Wired] It was designed as an impregnable deep-freeze to protect the world’s most precious seeds from any global disaster and ensure humanity’s food supply forever. But the Global Seed Vault, buried in a mountain deep inside the Arctic circle, has been breached after global warming produced extraordinary temperatures over the winter, sending meltwater gushing into the entrance tunnel.
The vault is on the Norwegian island of Spitsbergen and contains
almost a million packets of seeds, each a variety of an important food
crop. When it was opened in 2008, the deep permafrost through which the
vault was sunk was expected to provide “failsafe” protection against “the challenge of natural or man-made disasters”.
But soaring temperatures in the Arctic at the end of the world’s hottest ever recorded year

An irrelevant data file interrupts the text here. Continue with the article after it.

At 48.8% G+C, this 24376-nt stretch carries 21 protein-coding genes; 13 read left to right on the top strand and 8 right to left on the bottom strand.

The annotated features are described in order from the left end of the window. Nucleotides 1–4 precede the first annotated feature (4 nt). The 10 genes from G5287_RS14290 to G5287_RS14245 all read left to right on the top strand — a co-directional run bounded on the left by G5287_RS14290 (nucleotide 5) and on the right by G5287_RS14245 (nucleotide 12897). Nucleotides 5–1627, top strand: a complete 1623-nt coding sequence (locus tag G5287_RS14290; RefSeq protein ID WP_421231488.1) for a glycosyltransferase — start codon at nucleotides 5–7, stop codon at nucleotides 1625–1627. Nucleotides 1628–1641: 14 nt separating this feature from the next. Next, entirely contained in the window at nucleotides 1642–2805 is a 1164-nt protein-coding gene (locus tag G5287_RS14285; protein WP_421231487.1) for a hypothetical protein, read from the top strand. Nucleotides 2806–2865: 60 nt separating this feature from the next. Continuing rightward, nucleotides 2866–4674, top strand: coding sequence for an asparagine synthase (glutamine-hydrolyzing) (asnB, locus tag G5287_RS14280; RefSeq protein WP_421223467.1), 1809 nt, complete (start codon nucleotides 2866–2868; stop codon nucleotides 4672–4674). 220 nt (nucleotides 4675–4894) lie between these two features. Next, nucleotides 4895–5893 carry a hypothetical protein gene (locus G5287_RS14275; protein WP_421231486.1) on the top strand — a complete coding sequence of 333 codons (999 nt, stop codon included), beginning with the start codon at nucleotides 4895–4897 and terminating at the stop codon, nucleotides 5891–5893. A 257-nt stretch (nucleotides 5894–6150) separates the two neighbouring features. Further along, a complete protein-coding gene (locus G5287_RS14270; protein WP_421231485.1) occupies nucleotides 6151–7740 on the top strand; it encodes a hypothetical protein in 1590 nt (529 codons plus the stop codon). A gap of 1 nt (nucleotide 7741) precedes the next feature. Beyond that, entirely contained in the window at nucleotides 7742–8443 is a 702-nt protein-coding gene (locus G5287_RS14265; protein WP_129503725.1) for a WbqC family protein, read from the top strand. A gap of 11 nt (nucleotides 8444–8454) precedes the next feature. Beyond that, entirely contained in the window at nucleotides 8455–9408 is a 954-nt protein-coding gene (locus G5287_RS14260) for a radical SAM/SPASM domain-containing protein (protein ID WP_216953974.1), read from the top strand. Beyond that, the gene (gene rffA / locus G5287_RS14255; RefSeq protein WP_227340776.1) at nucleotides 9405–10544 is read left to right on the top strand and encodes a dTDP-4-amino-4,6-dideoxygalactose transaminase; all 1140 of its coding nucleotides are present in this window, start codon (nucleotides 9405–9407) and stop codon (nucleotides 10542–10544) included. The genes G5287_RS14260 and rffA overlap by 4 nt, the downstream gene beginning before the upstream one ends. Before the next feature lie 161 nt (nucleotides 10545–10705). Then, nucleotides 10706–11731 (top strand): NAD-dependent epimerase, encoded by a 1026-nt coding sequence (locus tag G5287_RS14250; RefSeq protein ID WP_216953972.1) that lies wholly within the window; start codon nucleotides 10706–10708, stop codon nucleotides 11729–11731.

led to melting and heavy rain, when light snow should have been
falling. “It was not in our plans to think that the permafrost would not
be there and that it would experience extreme weather like that,” said
Hege Njaa Aschim, from the Norwegian government, which owns the vault.
“A lot of water went into the start of the tunnel and then it froze
to ice, so it was like a glacier when you went in,” she told the
Guardian. Fortunately, the meltwater did not reach the vault itself, the
ice has been hacked out, and the precious seeds remain safe for now at
the required storage temperature of -18°C.
But the breach has questioned the ability of the vault to survive as a
lifeline for humanity if catastrophe strikes. “It was supposed to
[operate] without the help of humans, but now we are watching the seed
vault 24 hours a day,” Aschim said. “We must see what we can do to
minimise all the risks and make sure the seed bank can take care of
itself.” Read More